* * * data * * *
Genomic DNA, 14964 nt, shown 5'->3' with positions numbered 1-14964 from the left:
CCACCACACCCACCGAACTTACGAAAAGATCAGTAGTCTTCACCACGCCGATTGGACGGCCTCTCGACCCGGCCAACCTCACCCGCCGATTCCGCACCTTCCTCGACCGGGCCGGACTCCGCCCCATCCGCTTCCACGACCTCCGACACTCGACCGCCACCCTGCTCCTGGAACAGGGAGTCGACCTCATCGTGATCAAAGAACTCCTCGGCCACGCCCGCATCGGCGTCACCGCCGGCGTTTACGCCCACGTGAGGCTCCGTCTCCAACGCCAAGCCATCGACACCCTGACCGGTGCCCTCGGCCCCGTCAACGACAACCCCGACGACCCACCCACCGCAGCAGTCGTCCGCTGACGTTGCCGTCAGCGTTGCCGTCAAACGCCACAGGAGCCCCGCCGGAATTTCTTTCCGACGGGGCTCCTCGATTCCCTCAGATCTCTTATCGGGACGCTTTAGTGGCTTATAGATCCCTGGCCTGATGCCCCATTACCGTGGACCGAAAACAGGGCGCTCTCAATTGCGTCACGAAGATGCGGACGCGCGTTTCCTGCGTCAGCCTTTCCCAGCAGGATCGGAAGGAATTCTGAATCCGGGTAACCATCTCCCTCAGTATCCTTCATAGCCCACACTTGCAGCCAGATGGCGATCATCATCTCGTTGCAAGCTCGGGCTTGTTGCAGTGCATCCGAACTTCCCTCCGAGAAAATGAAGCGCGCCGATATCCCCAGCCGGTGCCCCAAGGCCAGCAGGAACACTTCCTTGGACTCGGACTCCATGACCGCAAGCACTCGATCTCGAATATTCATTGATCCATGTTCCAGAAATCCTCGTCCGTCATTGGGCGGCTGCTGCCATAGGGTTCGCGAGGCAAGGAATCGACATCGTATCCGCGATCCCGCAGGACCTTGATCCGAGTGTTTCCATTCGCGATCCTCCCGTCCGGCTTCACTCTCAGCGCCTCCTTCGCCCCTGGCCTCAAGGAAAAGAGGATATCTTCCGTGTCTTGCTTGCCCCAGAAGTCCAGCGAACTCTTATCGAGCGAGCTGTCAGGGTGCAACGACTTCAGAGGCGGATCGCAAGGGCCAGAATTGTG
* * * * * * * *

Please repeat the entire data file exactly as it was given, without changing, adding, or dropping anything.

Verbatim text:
Genomic DNA, 14964 nt, shown 5'->3' with positions numbered 1-14964 from the left:
CCACCACACCCACCGAACTTACGAAAAGATCAGTAGTCTTCACCACGCCGATTGGACGGCCTCTCGACCCGGCCAACCTCACCCGCCGATTCCGCACCTTCCTCGACCGGGCCGGACTCCGCCCCATCCGCTTCCACGACCTCCGACACTCGACCGCCACCCTGCTCCTGGAACAGGGAGTCGACCTCATCGTGATCAAAGAACTCCTCGGCCACGCCCGCATCGGCGTCACCGCCGGCGTTTACGCCCACGTGAGGCTCCGTCTCCAACGCCAAGCCATCGACACCCTGACCGGTGCCCTCGGCCCCGTCAACGACAACCCCGACGACCCACCCACCGCAGCAGTCGTCCGCTGACGTTGCCGTCAGCGTTGCCGTCAAACGCCACAGGAGCCCCGCCGGAATTTCTTTCCGACGGGGCTCCTCGATTCCCTCAGATCTCTTATCGGGACGCTTTAGTGGCTTATAGATCCCTGGCCTGATGCCCCATTACCGTGGACCGAAAACAGGGCGCTCTCAATTGCGTCACGAAGATGCGGACGCGCGTTTCCTGCGTCAGCCTTTCCCAGCAGGATCGGAAGGAATTCTGAATCCGGGTAACCATCTCCCTCAGTATCCTTCATAGCCCACACTTGCAGCCAGATGGCGATCATCATCTCGTTGCAAGCTCGGGCTTGTTGCAGTGCATCCGAACTTCCCTCCGAGAAAATGAAGCGCGCCGATATCCCCAGCCGGTGCCCCAAGGCCAGCAGGAACACTTCCTTGGACTCGGACTCCATGACCGCAAGCACTCGATCTCGAATATTCATTGATCCATGTTCCAGAAATCCTCGTCCGTCATTGGGCGGCTGCTGCCATAGGGTTCGCGAGGCAAGGAATCGACATCGTATCCGCGATCCCGCAGGACCTTGATCCGAGTGTTTCCATTCGCGATCCTCCCGTCCGGCTTCACTCTCAGCGCCTCCTTCGCCCCTGGCCTCAAGGAAAAGAGGATATCTTCCGTGTCTTGCTTGCCCCAGAAGTCCAGCGAACTCTTATCGAGCGAGCTGTCAGGGTGCAACGACTTCAGAGGCGGATCGCAAGGGCCAGAATTGTG